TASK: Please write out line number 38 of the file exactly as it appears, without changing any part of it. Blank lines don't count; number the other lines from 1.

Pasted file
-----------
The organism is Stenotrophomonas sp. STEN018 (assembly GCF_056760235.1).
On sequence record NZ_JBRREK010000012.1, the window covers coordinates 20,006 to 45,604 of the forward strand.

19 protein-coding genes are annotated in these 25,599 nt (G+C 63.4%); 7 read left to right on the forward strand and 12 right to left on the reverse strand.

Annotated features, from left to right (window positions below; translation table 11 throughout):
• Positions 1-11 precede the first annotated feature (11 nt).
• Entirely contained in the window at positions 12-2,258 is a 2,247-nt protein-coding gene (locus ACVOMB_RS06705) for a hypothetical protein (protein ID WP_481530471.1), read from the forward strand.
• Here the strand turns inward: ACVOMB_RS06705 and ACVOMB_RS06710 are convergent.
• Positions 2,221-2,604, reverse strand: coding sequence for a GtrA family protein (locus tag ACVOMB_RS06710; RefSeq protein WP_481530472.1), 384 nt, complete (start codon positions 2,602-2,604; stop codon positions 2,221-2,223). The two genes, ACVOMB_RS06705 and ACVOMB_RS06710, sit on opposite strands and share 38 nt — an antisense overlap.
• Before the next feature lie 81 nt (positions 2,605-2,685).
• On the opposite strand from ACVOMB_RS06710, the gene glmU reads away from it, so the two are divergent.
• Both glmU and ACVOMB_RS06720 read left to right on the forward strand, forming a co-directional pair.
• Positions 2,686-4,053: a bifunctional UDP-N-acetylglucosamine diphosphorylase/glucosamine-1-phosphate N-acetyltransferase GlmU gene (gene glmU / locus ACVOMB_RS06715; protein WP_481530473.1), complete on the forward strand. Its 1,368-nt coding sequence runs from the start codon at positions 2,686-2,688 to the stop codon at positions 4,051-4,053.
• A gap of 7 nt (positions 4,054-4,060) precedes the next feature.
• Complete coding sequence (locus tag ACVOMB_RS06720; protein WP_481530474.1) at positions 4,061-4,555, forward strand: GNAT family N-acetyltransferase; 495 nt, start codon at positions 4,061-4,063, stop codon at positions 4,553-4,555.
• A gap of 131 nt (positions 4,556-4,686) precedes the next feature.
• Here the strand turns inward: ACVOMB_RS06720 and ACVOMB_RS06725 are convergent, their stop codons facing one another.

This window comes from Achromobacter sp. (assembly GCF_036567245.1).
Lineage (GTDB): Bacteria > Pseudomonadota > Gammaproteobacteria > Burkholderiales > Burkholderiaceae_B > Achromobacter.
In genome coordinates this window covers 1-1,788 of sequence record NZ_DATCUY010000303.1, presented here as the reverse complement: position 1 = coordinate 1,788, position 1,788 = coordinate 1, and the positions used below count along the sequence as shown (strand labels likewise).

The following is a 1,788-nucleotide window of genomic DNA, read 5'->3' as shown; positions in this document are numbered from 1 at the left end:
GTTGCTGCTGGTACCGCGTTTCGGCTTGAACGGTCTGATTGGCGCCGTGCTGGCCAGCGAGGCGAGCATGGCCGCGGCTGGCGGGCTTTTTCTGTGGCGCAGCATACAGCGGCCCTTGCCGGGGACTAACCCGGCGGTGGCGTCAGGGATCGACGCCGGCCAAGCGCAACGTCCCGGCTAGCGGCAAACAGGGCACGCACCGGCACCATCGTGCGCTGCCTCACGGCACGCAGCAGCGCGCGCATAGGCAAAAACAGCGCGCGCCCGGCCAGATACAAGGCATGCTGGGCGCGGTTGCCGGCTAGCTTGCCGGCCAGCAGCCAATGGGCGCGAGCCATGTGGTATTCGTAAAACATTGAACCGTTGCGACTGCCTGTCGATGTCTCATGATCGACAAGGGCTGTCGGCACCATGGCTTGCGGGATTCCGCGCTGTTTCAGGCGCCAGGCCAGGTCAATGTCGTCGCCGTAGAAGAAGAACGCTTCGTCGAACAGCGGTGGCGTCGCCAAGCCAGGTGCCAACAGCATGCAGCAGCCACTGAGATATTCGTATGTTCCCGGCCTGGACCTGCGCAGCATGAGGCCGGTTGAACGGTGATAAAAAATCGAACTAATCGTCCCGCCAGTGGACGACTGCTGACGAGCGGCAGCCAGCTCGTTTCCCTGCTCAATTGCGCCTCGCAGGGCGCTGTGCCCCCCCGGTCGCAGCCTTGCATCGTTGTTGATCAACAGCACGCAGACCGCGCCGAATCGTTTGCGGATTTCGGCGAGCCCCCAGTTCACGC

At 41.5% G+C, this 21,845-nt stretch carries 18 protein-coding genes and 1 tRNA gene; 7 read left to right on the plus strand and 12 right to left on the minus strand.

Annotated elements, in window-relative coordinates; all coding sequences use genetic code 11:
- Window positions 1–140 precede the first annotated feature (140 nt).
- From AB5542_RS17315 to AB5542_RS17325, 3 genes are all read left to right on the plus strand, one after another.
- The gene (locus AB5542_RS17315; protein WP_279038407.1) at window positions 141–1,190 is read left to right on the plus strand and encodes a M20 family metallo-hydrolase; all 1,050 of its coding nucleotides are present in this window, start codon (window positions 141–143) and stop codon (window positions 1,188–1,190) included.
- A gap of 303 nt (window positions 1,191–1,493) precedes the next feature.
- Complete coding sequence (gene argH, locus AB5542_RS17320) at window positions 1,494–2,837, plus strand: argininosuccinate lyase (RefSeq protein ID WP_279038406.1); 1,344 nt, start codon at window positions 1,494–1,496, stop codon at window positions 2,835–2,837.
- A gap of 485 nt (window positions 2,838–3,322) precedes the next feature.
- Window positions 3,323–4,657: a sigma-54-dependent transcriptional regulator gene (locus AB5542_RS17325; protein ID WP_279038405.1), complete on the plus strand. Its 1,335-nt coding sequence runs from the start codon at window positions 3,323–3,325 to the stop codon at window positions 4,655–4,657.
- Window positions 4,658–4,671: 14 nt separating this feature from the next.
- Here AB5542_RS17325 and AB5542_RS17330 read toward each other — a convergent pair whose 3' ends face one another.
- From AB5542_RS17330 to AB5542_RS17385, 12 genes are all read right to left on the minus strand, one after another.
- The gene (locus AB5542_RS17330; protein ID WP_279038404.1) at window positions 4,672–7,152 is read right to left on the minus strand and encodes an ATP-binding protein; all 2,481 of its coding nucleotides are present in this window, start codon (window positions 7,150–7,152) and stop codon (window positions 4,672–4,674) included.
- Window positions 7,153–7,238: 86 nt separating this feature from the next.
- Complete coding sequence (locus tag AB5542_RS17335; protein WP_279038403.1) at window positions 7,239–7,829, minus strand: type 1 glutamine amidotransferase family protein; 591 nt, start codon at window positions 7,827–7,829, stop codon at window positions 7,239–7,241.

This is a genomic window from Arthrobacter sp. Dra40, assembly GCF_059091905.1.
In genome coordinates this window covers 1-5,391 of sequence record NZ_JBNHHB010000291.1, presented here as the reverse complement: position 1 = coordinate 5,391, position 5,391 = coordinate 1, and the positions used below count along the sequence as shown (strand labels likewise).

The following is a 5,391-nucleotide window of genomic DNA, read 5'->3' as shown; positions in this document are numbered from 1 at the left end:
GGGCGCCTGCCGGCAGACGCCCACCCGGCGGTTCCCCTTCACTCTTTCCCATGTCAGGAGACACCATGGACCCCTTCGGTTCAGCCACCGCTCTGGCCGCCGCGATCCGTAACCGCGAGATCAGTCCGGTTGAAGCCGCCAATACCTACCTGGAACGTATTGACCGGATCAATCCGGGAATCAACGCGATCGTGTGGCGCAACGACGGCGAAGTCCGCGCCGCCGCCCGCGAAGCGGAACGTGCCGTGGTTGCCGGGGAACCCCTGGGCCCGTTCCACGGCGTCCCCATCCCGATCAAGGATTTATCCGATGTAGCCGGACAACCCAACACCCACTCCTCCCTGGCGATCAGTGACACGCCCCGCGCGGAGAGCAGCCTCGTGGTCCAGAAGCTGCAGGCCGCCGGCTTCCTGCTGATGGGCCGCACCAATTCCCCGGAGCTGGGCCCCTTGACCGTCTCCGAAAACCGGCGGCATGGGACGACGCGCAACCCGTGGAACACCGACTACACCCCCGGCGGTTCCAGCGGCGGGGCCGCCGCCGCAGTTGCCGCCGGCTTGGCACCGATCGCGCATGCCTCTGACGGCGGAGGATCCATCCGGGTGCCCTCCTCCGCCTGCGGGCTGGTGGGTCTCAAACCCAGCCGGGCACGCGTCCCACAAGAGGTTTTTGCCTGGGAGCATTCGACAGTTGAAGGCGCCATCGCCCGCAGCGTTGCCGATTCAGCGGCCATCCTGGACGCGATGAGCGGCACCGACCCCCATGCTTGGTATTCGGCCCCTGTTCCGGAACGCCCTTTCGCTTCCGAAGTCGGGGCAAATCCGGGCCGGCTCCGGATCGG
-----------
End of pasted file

In genome coordinates this window covers 1-5,391 of sequence record NZ_JBNHHB010000291.1, presented here as the reverse complement: position 1 = coordinate 5,391, position 5,391 = coordinate 1, and the positions used below count along the sequence as shown (strand labels likewise).